Talent & Education
To prosper, Michigan must be a more educated place. Bridge will explore the challenges in education and identify policies and initiatives that address them.
Bridge Magazine has ranked every public and private college and university in the state on how high their low-income students soar after leaving school.
Ramone Williams collected more than $25,000 from Bridge and MLive readers. But his more cherished gift: new friends.
Touched by the plight of Eastern Michigan senior Ramone Williams, people across the country offer help for the school’s homeless students, even as some ask why there is not more support for low-income students seeking a degree.
Photo gallery: What it's like to walk in Ramone Williams' shoes.
Michigan desperately needs more college graduates. So why are some students forced to live in cars and comb campus events for free food to afford an education?
Don’t panic over looming deadlines; there is still time to make your application shine. Here’s how.
A new report by education, business, philanthropic and government leaders says Michigan’s rise to an elite state depends on getting far more students to graduate from college or obtain a technical certificate after high school.
Large college checks don’t always produce the best value. These cost-vs-paycheck rankings may surprise you.
Students choose colleges and universities for all kinds of reasons. Here’s one way to view what they’re getting for their money.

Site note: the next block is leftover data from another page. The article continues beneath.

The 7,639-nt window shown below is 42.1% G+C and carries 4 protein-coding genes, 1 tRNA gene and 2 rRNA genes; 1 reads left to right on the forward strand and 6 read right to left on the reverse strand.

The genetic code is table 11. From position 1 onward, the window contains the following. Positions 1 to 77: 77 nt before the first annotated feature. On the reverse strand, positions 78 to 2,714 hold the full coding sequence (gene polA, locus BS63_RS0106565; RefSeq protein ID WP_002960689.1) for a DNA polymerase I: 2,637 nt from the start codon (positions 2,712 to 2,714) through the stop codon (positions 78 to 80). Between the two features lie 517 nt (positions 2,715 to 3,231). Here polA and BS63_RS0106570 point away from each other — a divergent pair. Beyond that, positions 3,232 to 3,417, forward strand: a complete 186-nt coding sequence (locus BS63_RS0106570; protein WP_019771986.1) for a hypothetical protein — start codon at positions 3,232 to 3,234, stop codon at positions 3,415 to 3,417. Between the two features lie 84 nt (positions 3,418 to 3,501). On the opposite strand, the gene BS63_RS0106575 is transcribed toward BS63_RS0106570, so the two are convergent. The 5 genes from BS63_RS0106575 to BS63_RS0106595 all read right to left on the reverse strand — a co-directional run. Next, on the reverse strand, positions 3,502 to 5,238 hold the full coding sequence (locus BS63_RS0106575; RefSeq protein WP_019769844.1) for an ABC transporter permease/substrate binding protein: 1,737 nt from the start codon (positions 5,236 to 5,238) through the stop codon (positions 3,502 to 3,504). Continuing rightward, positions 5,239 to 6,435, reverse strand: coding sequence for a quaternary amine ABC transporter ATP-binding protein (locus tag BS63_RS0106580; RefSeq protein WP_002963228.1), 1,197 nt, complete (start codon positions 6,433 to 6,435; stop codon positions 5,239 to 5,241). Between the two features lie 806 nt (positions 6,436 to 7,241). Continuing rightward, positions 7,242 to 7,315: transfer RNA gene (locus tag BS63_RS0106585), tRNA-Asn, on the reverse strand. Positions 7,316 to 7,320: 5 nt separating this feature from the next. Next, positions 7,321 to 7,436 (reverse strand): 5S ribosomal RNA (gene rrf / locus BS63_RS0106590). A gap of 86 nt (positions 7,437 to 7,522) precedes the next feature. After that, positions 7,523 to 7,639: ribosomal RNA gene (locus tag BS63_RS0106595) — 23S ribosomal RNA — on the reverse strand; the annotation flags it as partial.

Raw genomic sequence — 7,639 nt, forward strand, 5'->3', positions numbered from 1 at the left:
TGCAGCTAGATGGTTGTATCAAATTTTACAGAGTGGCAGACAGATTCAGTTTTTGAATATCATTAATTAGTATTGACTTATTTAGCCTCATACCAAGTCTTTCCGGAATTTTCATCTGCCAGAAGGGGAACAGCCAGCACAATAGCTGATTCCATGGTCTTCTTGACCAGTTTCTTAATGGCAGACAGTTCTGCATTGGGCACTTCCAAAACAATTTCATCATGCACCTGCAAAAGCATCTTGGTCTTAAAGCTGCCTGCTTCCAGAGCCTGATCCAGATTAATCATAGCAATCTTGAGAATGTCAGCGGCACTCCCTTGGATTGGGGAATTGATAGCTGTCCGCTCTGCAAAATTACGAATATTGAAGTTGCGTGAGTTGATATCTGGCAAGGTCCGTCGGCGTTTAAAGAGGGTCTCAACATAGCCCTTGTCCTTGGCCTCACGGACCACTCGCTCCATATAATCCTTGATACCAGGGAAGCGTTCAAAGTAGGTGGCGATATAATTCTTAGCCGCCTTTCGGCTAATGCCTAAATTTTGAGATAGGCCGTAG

It’s been a long, contentious battle to reform Michigan’s teacher evaluation system. Now, the hard work begins.
A college degree is more critical, yet more expensive, for Michigan families. At a Center for Michigan summit Monday, the governor and university chiefs clashed over how to make college more affordable.
Cyber schools are all about technology. But in a field of struggling competitors, one Michigan cyber school is succeeding with an old-fashioned idea: person-to-person interaction.
Enrollment in Michigan’s online charter schools is exploding. But are kids learning?
Bowing to complaints about test fatigue, Detroit reins in the amount of time students spend on in-district standardized tests.
Michigan universities have invested heavily in programs to curb dangerous drinking, with mixed results. Experts suggest ways that both schools and lawmakers in Lansing can help keep students safer. Meanwhile, a model for success emerges in Nebraska.
Nov. 1, 2011 was supposed to be the day Michigan won an important battle in the war on high-risk college drinking. That’s the day a new state liquor policy, called the keg tag law, went into effect.
Across Michigan on game day, or just about any night during the week, alcohol is readily available to most any students who seek it (though, to be sure, many of the businesses that serve alcohol are vigilant in making sure students are of age).
Universities are spending millions to curb dangerous drinking. Yet blackout partying persists in a puke-and-rally culture. Bridge investigates what works, and what doesn’t, in the ongoing battle to keep college students safe.